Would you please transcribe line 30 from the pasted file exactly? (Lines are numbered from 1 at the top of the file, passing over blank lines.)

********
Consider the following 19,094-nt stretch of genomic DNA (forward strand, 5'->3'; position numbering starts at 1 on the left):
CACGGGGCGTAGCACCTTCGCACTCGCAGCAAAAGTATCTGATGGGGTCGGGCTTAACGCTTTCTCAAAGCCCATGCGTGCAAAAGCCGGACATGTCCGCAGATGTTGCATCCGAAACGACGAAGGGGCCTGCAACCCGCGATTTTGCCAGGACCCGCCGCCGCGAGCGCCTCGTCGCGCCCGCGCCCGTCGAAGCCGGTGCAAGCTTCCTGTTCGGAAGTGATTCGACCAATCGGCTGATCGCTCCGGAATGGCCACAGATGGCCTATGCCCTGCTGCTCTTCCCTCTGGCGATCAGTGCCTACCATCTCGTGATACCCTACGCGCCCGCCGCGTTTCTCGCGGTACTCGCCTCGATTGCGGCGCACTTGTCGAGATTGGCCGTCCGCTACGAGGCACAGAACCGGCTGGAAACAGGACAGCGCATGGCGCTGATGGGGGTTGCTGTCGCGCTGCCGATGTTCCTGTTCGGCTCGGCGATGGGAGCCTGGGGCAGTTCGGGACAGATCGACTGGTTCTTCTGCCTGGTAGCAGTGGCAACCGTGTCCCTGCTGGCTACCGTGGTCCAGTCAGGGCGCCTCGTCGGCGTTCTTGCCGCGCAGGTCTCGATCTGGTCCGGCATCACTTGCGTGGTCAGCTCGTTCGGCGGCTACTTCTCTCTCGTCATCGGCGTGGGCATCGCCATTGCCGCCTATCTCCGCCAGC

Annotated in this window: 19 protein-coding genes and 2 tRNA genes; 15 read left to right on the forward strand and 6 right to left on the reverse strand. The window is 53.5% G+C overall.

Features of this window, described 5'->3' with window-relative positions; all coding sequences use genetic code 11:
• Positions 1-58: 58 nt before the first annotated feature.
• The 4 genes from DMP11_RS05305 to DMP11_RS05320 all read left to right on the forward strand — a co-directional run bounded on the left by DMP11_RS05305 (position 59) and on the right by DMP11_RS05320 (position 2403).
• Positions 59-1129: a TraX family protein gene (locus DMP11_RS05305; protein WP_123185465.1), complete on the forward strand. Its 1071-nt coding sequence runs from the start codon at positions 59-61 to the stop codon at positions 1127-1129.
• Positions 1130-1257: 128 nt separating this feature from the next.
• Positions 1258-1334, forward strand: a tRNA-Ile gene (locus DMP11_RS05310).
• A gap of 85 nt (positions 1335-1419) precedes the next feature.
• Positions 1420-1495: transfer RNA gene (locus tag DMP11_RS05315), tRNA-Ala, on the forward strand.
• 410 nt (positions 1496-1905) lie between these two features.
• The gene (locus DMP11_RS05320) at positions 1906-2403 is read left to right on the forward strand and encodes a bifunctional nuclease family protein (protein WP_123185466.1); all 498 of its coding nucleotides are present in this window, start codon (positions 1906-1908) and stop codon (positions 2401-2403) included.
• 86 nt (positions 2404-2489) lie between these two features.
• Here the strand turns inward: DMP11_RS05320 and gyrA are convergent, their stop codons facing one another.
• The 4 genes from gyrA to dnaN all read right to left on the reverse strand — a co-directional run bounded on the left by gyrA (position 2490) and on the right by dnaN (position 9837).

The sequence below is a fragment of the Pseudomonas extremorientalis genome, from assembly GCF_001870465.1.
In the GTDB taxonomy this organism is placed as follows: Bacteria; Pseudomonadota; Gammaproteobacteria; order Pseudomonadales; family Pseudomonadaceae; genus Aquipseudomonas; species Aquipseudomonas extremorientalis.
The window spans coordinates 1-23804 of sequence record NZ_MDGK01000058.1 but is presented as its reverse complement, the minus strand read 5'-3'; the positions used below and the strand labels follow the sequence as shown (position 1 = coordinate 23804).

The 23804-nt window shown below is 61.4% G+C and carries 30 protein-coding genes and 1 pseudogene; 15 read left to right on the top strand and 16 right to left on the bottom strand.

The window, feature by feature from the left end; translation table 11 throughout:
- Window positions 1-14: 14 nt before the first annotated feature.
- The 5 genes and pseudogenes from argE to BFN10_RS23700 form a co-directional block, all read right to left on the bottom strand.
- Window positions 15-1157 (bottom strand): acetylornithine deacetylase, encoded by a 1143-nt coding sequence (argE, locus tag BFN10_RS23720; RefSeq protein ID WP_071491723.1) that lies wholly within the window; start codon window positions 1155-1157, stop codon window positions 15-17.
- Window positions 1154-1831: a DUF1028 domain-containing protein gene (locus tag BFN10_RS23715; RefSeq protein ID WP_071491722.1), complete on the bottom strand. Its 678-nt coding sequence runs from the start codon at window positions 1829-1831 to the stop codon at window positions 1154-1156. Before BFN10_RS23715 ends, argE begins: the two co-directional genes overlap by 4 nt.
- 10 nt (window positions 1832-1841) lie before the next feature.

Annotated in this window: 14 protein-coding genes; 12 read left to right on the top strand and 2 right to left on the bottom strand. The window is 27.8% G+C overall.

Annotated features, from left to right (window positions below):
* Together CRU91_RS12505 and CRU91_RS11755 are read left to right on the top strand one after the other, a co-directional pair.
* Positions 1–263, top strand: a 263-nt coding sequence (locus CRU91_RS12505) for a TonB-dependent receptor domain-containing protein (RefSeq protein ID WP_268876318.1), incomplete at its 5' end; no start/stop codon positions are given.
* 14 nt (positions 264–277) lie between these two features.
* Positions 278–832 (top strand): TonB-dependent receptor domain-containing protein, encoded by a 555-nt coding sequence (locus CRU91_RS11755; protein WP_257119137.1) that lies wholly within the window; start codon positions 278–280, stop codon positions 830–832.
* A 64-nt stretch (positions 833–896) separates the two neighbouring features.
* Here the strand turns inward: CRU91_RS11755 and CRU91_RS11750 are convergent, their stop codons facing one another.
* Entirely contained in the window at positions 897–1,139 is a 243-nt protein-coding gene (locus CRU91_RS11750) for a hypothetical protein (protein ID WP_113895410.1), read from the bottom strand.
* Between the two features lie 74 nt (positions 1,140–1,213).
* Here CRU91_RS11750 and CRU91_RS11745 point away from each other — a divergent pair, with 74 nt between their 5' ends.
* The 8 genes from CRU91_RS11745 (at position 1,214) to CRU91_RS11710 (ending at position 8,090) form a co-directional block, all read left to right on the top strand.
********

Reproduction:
* Positions 1–263, top strand: a 263-nt coding sequence (locus CRU91_RS12505) for a TonB-dependent receptor domain-containing protein (RefSeq protein ID WP_268876318.1), incomplete at its 5' end; no start/stop codon positions are given.